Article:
Healthcare organizations across the globe strive to provide the best possible patient care at the lowest cost. In a patient’s care journey, multiple organizations are often involved, including the healthcare provider, diagnostic labs, pharmacies, and health insurance payors. Each of these organizations needs to exchange health data efficiently with the others to ensure care continuity and reimbursement.
The healthcare industry has adopted data exchange standards, many of which are defined by Health Level Seven International (HL7), for several decades. HL7v2, a pipe-delimited data format developed three decades ago, is still in use today despite not conforming to modern best practices for communicating between systems, such as with RESTful APIs. Naturally, these shortcomings can complicate interoperability. More recently, HL7 introduced FHIR (Fast Healthcare Interoperability Resources) to help solve some of the complexity and pave the way for healthcare organizations to modernize how they exchange information. FHIR is built around resources that logically organize healthcare information in a structured but fully extensible format. FHIR is quickly becoming the standard for information exchange in the healthcare industry; for example, the United States’ Centers for Medicare & Medicaid Services (CMS) recently announced the Interoperability and Patient Access final rule (CMS-9115-F), which adopts FHIR as the standard for exchanging health data.
In addition to exchanging information with other entities, healthcare organizations are recognizing the intrinsic value of their own health data flowing within their systems. By bringing analytics to their own health and operational data, leading healthcare organizations are now improving care quality, patient experience, and cost. However, existing tooling for data visualization, statistical analysis, and machine learning often relies on relational schemas that can be easily transformed into vectorized inputs. The majority of existing analytics infrastructure relies on this “flat” storage and presentation of data assets; this can be challenging given FHIR’s heavily nested JSON structure. In addition, data scientists need to consume FHIR format from multiple sources and connect them with each other and existing relational data that resides in existing databases.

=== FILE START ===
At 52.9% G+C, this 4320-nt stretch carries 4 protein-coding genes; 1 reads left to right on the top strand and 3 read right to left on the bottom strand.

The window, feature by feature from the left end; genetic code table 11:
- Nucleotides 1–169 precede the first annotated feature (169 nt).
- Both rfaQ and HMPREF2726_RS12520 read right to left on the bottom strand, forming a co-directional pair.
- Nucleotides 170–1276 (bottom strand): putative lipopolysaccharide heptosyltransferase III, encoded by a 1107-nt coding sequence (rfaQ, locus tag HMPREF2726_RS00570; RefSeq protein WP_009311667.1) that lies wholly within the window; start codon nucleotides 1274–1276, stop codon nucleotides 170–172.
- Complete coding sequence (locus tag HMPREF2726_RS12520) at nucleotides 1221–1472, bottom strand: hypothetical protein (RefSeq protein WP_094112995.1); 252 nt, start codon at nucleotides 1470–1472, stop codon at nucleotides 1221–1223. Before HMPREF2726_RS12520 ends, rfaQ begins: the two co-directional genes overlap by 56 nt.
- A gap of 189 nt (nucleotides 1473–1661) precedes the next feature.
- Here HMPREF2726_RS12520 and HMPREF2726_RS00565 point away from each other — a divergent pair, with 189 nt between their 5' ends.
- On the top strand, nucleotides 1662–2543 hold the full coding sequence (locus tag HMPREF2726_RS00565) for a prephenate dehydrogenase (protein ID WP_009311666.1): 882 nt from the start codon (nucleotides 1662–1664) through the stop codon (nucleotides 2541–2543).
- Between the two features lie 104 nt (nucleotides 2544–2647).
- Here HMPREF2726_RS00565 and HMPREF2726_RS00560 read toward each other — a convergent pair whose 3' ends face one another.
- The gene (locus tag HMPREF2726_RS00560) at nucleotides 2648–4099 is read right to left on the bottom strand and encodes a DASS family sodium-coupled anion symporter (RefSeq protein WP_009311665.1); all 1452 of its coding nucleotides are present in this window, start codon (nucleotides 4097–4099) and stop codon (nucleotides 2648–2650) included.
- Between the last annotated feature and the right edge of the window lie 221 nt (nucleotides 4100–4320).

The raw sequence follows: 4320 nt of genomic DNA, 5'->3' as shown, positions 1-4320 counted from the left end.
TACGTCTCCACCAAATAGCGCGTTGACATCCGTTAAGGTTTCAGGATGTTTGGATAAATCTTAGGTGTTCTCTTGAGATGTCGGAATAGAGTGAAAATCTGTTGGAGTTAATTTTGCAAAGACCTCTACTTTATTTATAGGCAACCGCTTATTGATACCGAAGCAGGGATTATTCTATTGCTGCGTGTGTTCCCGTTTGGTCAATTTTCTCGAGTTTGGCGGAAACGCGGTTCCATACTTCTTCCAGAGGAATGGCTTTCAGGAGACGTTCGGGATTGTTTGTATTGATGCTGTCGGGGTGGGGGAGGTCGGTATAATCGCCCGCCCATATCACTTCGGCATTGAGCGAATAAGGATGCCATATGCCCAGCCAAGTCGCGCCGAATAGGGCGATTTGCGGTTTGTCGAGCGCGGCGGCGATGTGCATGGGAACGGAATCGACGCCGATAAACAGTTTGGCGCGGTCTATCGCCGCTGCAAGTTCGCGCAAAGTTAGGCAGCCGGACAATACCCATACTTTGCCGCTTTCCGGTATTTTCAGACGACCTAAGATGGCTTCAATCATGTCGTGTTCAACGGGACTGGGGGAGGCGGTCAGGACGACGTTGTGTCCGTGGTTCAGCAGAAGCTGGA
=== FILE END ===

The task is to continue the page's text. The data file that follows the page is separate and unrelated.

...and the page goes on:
In this post, we walk through how to use JSON Schema Induction with Amazon Redshift PartiQL to simplify how you analyze your FHIR data in its native JSON format. Although this post focuses on a simple analysis of claims data, this approach can help data scientists and data analysts reduce the manual work and long cycles of data processing when analyzing patient data by querying and running statistical analysis that is required day to day.
JSON Schema Induction and PartiQL
There are multiple ways to organize and query healthcare data on AWS. One such way is to flatten and normalize the nested JSON FHIR documents so that it’s usable in traditional relational schema. However, such an exercise delivers a subpar final model that results in hundreds of tables with thousands of columns that aren’t naturally extensible the same way FHIR is designed. In addition, consumption of the data from such a relational model is time-consuming and expensive. Alternatively, you can leave the FHIR resources in their hierarchical form and eliminate the need to invest and support a complex ETL pipeline. This approach, however, presents separate challenges because the existing analytics tools data scientists are most comfortable and productive with aren’t often well suited to interrogate deeply hierarchical data structures.